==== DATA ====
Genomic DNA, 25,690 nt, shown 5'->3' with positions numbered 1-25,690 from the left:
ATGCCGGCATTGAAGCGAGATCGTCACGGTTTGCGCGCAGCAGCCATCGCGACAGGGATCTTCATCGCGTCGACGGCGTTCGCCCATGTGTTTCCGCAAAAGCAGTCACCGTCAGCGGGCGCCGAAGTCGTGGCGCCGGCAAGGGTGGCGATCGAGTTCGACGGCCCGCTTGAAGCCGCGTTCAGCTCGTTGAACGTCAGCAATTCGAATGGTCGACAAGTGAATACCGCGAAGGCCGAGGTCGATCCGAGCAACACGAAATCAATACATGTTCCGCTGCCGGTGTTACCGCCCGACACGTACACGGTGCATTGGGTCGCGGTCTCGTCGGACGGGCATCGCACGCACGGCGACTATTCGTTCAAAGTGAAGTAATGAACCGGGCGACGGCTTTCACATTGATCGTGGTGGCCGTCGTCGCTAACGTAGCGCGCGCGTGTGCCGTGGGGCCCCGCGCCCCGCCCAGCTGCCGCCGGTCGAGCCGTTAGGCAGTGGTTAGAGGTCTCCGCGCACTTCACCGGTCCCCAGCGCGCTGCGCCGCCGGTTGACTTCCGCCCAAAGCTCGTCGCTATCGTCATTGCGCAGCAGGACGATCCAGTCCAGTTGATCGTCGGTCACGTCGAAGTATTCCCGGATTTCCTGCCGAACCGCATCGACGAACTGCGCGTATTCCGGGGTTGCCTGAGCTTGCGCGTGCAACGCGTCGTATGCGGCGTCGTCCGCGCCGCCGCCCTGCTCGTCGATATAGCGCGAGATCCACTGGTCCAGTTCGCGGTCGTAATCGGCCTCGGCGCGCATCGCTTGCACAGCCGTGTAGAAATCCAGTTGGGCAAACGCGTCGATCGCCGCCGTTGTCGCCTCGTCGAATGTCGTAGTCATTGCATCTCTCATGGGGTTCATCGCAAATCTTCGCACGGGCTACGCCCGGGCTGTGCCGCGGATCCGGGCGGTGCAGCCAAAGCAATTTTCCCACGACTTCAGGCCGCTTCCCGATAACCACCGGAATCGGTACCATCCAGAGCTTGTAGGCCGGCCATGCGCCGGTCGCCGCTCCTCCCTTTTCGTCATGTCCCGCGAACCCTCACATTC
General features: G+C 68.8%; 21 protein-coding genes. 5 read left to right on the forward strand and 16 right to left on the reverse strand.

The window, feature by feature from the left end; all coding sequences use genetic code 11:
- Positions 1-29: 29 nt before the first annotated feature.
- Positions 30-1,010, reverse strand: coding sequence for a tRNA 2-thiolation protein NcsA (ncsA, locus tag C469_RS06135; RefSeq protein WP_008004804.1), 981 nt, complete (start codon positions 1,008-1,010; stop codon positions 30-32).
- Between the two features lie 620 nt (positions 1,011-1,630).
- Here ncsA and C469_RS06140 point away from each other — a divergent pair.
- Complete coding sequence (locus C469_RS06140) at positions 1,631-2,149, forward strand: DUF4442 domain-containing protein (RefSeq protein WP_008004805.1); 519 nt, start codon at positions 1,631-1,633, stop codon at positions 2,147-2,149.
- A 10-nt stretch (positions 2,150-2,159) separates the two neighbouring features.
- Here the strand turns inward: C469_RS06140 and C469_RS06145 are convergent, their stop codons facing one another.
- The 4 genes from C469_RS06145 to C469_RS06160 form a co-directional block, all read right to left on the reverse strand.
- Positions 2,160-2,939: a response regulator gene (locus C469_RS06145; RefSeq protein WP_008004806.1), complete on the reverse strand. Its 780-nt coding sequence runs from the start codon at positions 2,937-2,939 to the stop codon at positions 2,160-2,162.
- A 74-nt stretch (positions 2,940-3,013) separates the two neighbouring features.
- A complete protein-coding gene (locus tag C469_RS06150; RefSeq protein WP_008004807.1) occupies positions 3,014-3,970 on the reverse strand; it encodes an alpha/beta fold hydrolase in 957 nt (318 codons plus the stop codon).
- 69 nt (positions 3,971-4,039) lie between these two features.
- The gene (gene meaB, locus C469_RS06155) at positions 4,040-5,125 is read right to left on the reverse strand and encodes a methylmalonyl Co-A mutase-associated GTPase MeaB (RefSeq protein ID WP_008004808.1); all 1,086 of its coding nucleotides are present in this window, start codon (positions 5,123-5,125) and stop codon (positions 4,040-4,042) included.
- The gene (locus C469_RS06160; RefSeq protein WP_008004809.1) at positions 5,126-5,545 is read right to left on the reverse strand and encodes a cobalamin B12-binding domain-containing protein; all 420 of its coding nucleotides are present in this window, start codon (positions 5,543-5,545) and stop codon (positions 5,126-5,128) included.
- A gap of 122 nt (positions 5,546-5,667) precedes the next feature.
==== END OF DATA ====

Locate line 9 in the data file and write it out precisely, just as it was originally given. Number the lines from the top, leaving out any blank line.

- Complete coding sequence (locus C469_RS06140) at positions 1,631-2,149, forward strand: DUF4442 domain-containing protein (RefSeq protein WP_008004805.1); 519 nt, start codon at positions 1,631-1,633, stop codon at positions 2,147-2,149.